“Your Defiant Teen, First Edition: 10 Steps to Resolve Conflict and Rebuild Your Relationship” by Russell A. Barkley, Arthur L. Robin, Christine M. Benton
from Your Defiant Teen, First Edition: 10 Steps to Resolve Conflict and Rebuild Your Relationship
by Russell A. Barkley, Arthur L. Robin, Christine M. Benton
Guilford Publications, 2008

The test methods follow the arrange/act/assert pattern to create, test, and validate one aspect of the overall behavior.

“Pro ASP.NET MVC 4” by Adam Freeman, Steven Sanderson
from Pro ASP.NET MVC 4
by Adam Freeman, Steven Sanderson
Apress, 2013

Design an aspect that adds assert(sane()) to the beginning and end of each public function.

“Why Programs Fail: A Guide to Systematic Debugging” by Andreas Zeller
from Why Programs Fail: A Guide to Systematic Debugging
by Andreas Zeller
Elsevier Science, 2009

Keep track of everything you need to perform the behavior as well as the

“Essentials of Public Health Communication” by Claudia Parvanta, David E. Nelson, Sarah A. Parvanta, Richard N. Harner
from Essentials of Public Health Communication
by Claudia Parvanta, David E. Nelson, et. al.
Jones & Bartlett Learning, 2010

Defiant behaviour iii.

“Qrs for Bds IV Year, Vol 1E Book” by Jyotsna Rao
from Qrs for Bds IV Year, Vol 1E Book
by Jyotsna Rao
Elsevier Health Sciences, 2017

Identify defiant triggers.

“The Big Book of Parenting Solutions: 101 Answers to Your Everyday Challenges and Wildest Worries” by Michele Borba
from The Big Book of Parenting Solutions: 101 Answers to Your Everyday Challenges and Wildest Worries
by Michele Borba
Wiley, 2009

Once a new pattern of behavior is tried, multiple and positive reinforcements (e.g., through point-of-care reminders or audit and feedback) may be necessary to establish fully the new behavior.

“Textbook of Pharmacoepidemiology” by Brian L. Strom, Stephen E. Kimmel, Sean Hennessy
from Textbook of Pharmacoepidemiology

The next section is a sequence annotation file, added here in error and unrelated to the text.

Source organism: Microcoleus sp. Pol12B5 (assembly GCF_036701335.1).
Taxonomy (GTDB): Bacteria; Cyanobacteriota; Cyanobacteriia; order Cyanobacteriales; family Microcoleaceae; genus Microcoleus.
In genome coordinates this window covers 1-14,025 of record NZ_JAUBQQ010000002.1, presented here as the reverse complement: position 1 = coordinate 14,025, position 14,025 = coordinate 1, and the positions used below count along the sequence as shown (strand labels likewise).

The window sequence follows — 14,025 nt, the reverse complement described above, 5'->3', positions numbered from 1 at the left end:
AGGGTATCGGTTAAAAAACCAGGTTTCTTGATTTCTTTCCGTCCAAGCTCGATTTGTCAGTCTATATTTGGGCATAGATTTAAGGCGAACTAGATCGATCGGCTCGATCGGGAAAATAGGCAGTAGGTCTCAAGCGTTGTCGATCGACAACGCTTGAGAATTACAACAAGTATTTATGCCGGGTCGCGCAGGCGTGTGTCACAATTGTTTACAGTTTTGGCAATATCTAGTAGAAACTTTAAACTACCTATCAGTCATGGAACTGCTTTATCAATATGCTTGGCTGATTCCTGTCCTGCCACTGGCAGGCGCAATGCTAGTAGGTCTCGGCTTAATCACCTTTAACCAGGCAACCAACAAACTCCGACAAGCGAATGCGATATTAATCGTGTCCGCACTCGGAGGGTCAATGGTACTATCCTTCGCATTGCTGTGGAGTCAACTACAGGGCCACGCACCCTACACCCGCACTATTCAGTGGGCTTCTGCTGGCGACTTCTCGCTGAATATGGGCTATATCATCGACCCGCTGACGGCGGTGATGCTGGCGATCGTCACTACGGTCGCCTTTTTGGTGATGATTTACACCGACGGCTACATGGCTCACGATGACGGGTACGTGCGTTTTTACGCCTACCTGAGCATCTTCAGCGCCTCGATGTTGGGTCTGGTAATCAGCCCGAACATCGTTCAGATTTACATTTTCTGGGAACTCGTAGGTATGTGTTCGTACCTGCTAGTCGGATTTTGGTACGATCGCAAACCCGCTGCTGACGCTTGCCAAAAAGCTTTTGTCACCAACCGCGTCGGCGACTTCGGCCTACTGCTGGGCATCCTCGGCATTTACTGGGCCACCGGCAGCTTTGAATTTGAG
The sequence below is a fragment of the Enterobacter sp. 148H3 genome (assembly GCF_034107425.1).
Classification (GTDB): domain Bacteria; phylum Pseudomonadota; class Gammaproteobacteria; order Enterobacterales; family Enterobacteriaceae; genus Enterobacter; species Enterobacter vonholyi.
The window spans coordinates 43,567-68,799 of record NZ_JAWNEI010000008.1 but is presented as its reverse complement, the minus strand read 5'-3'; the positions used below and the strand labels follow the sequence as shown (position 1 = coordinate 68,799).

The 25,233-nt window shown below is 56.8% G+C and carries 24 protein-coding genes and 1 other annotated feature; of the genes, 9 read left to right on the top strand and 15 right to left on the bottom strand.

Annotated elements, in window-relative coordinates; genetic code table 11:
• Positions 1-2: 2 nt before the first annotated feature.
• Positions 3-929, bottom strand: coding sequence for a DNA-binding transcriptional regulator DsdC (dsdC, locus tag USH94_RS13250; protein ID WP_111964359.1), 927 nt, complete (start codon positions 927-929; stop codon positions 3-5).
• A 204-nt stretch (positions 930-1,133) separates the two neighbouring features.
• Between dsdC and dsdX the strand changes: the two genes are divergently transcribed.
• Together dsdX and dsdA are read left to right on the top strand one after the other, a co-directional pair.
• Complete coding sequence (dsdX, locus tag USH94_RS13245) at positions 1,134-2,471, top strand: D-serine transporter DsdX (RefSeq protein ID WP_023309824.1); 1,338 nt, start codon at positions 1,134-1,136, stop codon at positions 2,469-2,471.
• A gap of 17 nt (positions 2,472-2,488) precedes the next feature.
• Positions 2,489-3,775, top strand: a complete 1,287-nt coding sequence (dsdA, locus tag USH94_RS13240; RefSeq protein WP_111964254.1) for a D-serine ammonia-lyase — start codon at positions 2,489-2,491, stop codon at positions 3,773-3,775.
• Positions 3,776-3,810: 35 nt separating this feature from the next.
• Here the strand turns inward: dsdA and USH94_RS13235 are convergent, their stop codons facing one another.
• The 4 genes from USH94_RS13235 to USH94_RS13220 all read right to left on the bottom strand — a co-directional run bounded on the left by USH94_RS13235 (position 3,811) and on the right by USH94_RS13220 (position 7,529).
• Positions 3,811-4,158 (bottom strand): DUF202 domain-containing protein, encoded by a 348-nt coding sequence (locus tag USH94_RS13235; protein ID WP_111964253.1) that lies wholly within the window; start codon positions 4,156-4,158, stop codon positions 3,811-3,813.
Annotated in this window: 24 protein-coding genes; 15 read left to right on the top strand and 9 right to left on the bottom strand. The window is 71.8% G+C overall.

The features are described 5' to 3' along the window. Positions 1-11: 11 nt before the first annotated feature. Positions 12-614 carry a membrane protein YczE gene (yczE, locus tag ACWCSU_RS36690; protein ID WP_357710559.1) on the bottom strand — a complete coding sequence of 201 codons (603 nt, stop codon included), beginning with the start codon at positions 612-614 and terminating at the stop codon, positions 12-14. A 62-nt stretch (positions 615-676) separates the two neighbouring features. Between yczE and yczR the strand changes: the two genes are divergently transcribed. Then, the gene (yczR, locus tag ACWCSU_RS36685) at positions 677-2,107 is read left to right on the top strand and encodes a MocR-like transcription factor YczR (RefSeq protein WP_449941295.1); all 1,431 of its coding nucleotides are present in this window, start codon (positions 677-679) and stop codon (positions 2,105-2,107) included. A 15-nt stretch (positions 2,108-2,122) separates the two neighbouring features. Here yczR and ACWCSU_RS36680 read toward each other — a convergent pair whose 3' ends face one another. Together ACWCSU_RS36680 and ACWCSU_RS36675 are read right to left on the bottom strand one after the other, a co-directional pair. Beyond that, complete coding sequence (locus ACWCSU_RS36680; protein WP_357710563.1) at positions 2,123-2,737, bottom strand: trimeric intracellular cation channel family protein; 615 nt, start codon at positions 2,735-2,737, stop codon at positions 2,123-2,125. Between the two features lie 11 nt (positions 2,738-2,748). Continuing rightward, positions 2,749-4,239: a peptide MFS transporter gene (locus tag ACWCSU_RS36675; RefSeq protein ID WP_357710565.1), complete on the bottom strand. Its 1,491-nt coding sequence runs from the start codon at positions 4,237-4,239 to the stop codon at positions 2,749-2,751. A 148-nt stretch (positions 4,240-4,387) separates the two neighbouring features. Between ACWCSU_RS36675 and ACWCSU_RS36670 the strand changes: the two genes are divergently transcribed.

by Brian L. Strom, Stephen E. Kimmel, Sean Hennessy
Wiley, 2013

Oktay Kutluk

Kutluk Oktay, MD, FACOG is one of the world's foremost experts in fertility preservation as well as ovarian stimulation and in vitro fertilization for infertility treatments. He developed and performed the world's first ovarian transplantation procedures as well as pioneered new ovarian stimulation protocols for embryo and oocyte freezing for breast and endometrial cancer patients.

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  • As a mother of a rather strong-willed 16-month-old, I find it particularly difficult when neither of the choices I give her are acceptable in her eyes. For example, If I offer two different shoe options, she might swing her arms and say, “Noooo!”. At that point, do I make the choice for her or let her get in the car without shoes and just put shoes on her when we get where we’re going?

  • Guy with the big hair is an idiot. Teach defiant kids they make the rules. Good job. That’s how they got that way in the first place. These “experts” these days are helping with the downfall of our children through entitlement

  • I have this kind of kid in my class, i think lack of attention from his parents is what adds much to his problems. He talks back to me, sais im bad teacher and stuff like that but in other moment he is always next to me, trying to get my attention by saying things inrelated to class, like stories what hapned to him and such. He is too extreme in showing his emotions like if he gets good grade he will throw himself on the ground and yell as he won world cup, and as soon a tiny thing is not his way he will get agressive and talk back.

  • That second guy obviously does not have kids with severe odd and if he does they run his house!!! He is a quack you give a kid with odd any type of power omg he will run with it and expect power in everything!! And if they don’t get it then now you have more daily battles on your hands

  • The 2 choice option helps a TON!!! Love that! Thank you for amazing advice! I noticed my kids calm down as soon as I give them a choice

  • Most of the time, children with behavioural problems have parents who have the same problems. Tacking parents may be more effective than tacking children. Mind you the adults are more difficult and troublesome. Instructors need lots of patience and also courage to ignore their stubborn and controlling nature. The best solution is dampen them in the jungle, and let them make their way back to civilization. Don’t spoil them, or treat them with special care. Guide them as if there was nothing special or defective about them.